When beef on the bone was banned (1997), I bought a whole side and had it delivered by van. I had hired a butcher, and he set up his block outside my side door, and cut as I boxed it up in the kitchen. I can butcher game adequately, but get a bit lost in all the various muscles in the rump of beef - topside, silverside, top rump and so on. So the butcher cut, and I boxed - I was sharing it with three friends - and everything was left on the bone. I mean, even the brisket (which is OK on the bone, but better rolled when it comes down to it).
Even so, there were bones surfacing as by-products; you don't eat anything on the femur of a cow, for example. Not unless you wear a horned helmet, at least. And Oscar thought it was his birthday.
That's him at the top of this post. He was the only dog I ever had from a pup (except a wolf-german shepherd cross I had in Alaska, and found a family for when I had to come back to the UK - a dog from the far north shouldn't be quarantined for six months), all the others have been rescues, but I don't think that's the only reason he was so special to me.
For one thing, he was a big fella - that's a three-seater sofa he's lying on in the picture. A breeder of Great Danes crossed the road one day to tell me he was the biggest dog she'd ever seen.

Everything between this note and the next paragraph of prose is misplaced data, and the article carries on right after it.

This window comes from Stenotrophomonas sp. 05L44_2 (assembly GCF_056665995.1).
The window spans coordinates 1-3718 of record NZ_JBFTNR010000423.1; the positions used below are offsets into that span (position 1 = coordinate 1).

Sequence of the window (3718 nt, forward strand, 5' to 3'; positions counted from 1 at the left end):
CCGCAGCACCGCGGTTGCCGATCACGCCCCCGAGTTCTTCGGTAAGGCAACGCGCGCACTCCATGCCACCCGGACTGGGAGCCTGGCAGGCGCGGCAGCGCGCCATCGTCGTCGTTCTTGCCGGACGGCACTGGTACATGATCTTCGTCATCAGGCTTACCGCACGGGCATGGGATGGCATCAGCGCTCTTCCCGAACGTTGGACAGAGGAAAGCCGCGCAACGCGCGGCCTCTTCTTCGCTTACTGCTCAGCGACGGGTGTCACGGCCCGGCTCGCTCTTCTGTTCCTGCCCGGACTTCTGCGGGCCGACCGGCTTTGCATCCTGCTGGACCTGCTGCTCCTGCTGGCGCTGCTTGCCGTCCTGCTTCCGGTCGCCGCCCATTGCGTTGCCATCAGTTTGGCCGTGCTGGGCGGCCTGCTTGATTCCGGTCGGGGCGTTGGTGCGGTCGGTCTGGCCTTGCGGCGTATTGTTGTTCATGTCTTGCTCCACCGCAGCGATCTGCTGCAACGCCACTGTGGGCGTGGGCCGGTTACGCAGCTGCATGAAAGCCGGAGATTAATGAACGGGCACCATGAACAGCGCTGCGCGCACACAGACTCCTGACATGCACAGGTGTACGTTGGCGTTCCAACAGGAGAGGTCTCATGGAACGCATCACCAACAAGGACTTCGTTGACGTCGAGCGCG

He understood language so well that "walk" became "w.a.l.k." to keep him from getting prematurely excited, then when he learned that it became "promenade", then "excursion"... then just the word "would" - as in "would he like to go out?" - became a buzz word, and so it remains to this day in my house for my other dogs.
And he understood bones, a lot better than he understood the meaning of the word "covert". As the butcher cut, Oscar pestered, so I sent him down into the garden beyond. He then tried sneaking back along the blindside of the van. There wasn't much room though, so he tried to barge the van out of the way, and it rocked side to side on its suspension. When his head peered carefully round the corner, he was mortified to see us all standing looking and grinning at him. There's nothing a dog hates more than to be laughed at. He backed out and returned, with studied carelessness, to the garden. Ten minutes later, the van started rocking from side to side again... Oscar had his fill of bones that day.
I wish I could give him bones today, but he died last January. Big dogs don't live so long, and nine was a good age. He was an English Mastiff, the oldest English breed. Huge, powerful, fierce, gentle and protective. You should absolutely not let a mastiff suspect you're a danger to a child of his or her family. The Anglo Saxons and early English let them loose at night, and I'd take that over our present excuse for a police force any day.
They'd be a better symbol for the English than the modern, crippled, bulldog. For the English I want to be a part of.
But this post is about Oscar. I miss him, but I'm glad I knew him.
Tuesday, April 24, 2007
Posted by Peter Risdon at 11:29 pm